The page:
Russia’s antimonopoly agency has given Google until November 18 to make amendments to features of its Android platform that it deemed anticompetitive. If Google fails to make the demanded changes, it could face stiff penalties of up to 15% of its revenue gained from mobile applications in Russia.
Google’s policy that when a device maker chooses to install Android, it must also install the Google Play store app and several other Google applications. In addition, device manufacturers are restricted from installing apps and services that compete with Google’s core offerings.
The case against Google in Russia was launched by Yandex, a domestic search competitor that’s been losing market share as consumers pick up low-cost Android handsets pre-installed with Google search. If Google makes the changes laid out by the Federal Antimonopoly Service in Russia, it would allow third-party app developers like Yandex to get their own services installed on Android devices.
Google is already paring down the number of apps it bundles on new phones, which could help its case. Of course, Google is always going to want to include its best apps with Android to bring people deeper into its ecosystem of services, so whatever changes it makes are unlikely to fully wipe those apps away, not unless it really has to.
With increasing pressure to diversify its products, Apple seems to be doing just that as evidence of a patent application has been spotted recently.
Of course, it is important to note that Apple issues patents on a regular basis, and some of the most publicized and plausible of these patents have never been included in any form of Apple technology. So this latest patent shouldn’t be seen as stone evidence that Apple is about to release a Smart Ring in the foreseeable future, but it does indicate that the company has at least considered the possibility.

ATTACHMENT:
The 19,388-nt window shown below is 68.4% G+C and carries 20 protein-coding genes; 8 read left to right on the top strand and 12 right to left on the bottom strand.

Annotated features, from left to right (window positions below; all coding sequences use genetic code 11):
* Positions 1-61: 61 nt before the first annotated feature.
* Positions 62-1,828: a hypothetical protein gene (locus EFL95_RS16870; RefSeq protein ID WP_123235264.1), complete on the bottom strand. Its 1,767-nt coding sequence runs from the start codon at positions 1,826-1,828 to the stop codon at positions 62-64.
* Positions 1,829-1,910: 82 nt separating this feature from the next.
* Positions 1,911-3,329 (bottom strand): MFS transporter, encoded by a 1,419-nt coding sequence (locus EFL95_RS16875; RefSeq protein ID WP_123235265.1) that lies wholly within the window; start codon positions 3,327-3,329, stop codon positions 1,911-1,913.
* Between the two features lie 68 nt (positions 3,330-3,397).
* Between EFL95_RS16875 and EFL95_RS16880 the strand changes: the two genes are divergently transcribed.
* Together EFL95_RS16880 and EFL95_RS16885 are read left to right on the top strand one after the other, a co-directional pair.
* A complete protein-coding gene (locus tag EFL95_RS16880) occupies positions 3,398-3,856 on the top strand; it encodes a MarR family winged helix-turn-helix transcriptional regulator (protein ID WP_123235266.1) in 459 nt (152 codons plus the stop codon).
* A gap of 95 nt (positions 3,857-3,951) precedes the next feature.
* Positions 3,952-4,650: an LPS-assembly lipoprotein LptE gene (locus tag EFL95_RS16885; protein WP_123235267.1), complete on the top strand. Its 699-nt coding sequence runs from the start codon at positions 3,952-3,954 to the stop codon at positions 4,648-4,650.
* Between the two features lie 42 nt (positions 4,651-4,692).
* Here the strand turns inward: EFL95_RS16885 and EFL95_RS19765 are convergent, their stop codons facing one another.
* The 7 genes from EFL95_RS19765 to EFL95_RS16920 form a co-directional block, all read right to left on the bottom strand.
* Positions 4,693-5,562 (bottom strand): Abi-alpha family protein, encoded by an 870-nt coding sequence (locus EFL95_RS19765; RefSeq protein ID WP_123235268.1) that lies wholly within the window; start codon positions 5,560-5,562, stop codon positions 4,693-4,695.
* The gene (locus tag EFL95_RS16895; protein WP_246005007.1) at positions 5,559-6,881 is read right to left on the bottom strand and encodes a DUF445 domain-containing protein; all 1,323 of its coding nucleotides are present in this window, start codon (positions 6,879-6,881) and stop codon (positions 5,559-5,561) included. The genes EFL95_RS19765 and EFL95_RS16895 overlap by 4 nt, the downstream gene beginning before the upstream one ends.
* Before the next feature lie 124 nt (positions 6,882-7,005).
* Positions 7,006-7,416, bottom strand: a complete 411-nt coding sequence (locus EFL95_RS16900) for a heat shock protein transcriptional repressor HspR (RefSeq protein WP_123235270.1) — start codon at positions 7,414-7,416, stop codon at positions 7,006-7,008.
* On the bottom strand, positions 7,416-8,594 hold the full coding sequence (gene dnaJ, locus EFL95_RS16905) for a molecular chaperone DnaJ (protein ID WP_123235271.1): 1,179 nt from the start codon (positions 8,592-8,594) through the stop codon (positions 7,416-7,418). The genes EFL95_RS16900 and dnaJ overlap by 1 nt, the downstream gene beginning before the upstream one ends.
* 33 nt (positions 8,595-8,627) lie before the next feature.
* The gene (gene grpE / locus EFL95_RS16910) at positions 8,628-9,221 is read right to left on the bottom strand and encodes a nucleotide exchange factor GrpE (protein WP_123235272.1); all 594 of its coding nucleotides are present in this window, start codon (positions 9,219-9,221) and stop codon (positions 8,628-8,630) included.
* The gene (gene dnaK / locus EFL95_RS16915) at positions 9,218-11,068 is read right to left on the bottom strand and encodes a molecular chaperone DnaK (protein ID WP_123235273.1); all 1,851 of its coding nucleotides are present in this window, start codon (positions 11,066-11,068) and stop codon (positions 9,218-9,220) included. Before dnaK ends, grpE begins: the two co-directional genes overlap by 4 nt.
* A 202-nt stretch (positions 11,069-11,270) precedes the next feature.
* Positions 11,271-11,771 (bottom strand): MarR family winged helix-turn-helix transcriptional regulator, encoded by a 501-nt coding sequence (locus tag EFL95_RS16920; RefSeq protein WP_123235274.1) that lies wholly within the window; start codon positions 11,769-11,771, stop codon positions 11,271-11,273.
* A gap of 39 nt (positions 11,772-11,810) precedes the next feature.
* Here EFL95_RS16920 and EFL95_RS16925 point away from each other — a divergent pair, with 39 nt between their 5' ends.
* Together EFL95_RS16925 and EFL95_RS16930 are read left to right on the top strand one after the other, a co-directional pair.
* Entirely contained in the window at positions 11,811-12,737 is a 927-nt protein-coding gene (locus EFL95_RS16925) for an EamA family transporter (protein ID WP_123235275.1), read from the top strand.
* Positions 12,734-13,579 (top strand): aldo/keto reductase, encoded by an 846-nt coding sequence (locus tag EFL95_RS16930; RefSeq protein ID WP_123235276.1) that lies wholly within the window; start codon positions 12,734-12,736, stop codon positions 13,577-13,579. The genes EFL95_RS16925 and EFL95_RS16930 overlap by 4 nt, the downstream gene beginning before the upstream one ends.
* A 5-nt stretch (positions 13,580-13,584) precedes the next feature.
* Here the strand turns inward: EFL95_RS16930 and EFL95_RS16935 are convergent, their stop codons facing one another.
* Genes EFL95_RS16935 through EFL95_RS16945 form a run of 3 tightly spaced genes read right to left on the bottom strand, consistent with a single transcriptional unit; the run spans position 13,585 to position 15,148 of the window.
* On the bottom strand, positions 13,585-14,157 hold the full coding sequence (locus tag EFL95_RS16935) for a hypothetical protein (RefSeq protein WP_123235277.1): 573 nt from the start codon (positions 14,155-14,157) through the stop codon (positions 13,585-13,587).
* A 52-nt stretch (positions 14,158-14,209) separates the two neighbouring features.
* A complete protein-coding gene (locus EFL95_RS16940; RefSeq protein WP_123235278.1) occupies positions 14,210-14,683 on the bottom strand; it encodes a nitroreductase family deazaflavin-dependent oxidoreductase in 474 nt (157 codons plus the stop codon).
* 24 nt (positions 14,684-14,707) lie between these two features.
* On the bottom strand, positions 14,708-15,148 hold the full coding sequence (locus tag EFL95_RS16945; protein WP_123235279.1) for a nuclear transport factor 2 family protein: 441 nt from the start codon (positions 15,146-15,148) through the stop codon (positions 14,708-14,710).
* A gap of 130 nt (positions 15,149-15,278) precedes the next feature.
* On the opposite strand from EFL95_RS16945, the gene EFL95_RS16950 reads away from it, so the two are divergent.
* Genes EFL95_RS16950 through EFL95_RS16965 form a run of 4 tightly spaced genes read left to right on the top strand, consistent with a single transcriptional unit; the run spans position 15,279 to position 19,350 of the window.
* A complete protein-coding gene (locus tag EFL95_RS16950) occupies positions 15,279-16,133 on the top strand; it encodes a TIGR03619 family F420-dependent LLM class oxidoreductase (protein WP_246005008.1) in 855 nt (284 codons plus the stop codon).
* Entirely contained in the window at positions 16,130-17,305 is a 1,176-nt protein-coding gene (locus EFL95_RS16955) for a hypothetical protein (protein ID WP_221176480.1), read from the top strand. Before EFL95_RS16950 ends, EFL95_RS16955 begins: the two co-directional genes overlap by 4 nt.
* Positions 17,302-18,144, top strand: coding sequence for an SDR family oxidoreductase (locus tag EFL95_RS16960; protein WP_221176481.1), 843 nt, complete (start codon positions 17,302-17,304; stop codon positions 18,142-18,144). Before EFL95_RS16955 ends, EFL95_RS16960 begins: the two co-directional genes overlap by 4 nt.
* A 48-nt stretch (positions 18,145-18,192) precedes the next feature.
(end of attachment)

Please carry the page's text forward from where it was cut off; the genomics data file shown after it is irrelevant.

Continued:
The “iRing” is based around a finger-mounted gadget packed with motion sensors, microphones, cameras and a tiny display. With Apple having releasing the first Apple Watch earlier this year, they are likely expected to update the smartwatch next year. And if the Apple Watch never sees the success that Apple was hoping for, it has still come to almost completely dominate the smartwatch market.
An Apple Smart Ring may seem to be pretty limited in terms of its capabilities, but it certainly seems that Apple is considering such a gadget. The U.S. Patent and Trademark Office published the application for what appears to be such a device, and the title of the patent provided a further clue into Apple’s thinking on the subject. Titled “Devices and methods for a ring computing device,” it seems certain that Apple is thus considering an Apple Smart Ring at some point in the future.
Google and Microsoft are playing nice, burying all current patent infringement lawsuits that they have had ongoing for some time, all 18 of them.
Microsoft has been systematically targeting Android handset makers with a set of undisclosed patents that were violated by the use of the Android operating system. However, current leadership at Microsoft seems to be shifting from their old ways of confrontation to making way for more collaboration. Arguably, Microsoft used to be quick to sue and drag matters out in court, but it seems newer players within the company are becoming quicker to settle and partner.
Possibly signaling the winding down of the global smartphone wars, the two companies said the deal puts an end to court fights involving a variety of technologies, including mobile phones, Wi-Fi, and patents used in Microsoft’s Xbox game consoles and other Windows products. The agreement also drops all litigation involving Motorola Mobility, which Google sold to Lenovo last year while keeping its patents.
Predictably, as Microsoft and Google continue to make products that compete directly with each other, the agreement notably does not preclude any future infringement lawsuits. The two have said they have been co-operating on such issues as the development of a unified patent court for the European Union, and on royalty-free technology for speeding up video on the Internet.